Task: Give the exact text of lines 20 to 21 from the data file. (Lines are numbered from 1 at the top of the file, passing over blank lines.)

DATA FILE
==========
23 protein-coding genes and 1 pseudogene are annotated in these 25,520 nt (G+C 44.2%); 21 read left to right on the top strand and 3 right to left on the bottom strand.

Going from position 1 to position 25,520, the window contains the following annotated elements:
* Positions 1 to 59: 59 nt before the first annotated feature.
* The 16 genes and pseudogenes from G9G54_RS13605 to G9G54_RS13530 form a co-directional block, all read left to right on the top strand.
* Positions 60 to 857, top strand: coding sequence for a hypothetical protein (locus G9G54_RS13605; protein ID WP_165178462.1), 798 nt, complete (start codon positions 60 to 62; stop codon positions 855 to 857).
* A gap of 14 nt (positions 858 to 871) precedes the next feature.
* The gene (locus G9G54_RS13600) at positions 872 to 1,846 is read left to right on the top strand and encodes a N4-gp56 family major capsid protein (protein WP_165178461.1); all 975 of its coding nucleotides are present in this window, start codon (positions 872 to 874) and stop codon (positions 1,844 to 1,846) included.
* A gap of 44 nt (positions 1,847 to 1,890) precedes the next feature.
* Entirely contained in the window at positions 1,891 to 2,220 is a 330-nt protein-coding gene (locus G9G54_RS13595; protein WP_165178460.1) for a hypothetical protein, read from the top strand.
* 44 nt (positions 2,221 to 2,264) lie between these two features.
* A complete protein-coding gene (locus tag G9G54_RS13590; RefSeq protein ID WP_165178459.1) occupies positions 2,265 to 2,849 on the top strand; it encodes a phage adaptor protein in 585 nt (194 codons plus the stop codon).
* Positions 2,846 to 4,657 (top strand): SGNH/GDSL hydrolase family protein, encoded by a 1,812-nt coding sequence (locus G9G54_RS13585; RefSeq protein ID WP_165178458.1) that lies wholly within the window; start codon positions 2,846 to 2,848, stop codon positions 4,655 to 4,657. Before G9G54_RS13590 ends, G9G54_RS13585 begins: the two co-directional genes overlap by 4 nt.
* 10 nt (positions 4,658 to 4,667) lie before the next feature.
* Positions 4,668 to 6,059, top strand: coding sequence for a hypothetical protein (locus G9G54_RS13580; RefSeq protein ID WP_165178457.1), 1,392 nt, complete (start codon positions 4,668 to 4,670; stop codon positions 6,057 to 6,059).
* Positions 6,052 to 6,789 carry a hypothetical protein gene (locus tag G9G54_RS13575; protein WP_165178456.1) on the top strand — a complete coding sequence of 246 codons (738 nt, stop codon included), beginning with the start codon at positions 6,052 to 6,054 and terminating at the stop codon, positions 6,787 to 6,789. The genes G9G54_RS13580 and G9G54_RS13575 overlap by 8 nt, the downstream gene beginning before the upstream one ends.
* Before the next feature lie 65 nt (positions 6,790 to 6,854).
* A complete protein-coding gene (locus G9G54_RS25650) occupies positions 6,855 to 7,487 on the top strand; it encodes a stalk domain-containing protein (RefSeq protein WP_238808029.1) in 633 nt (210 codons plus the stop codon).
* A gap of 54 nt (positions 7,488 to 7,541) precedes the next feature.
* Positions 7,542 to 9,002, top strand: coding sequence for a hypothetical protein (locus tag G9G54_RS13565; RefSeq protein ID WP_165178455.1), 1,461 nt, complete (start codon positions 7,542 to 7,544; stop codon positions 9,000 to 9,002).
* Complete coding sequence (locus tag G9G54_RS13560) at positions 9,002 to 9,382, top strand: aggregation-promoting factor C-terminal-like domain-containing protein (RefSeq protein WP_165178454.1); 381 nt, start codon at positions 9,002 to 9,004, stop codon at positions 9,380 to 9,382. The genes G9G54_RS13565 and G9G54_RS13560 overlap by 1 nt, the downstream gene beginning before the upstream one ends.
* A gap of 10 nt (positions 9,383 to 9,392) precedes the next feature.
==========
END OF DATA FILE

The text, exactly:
* Complete coding sequence (locus tag G9G54_RS13560) at positions 9,002 to 9,382, top strand: aggregation-promoting factor C-terminal-like domain-containing protein (RefSeq protein WP_165178454.1); 381 nt, start codon at positions 9,002 to 9,004, stop codon at positions 9,380 to 9,382. The genes G9G54_RS13565 and G9G54_RS13560 overlap by 1 nt, the downstream gene beginning before the upstream one ends.
* A gap of 10 nt (positions 9,383 to 9,392) precedes the next feature.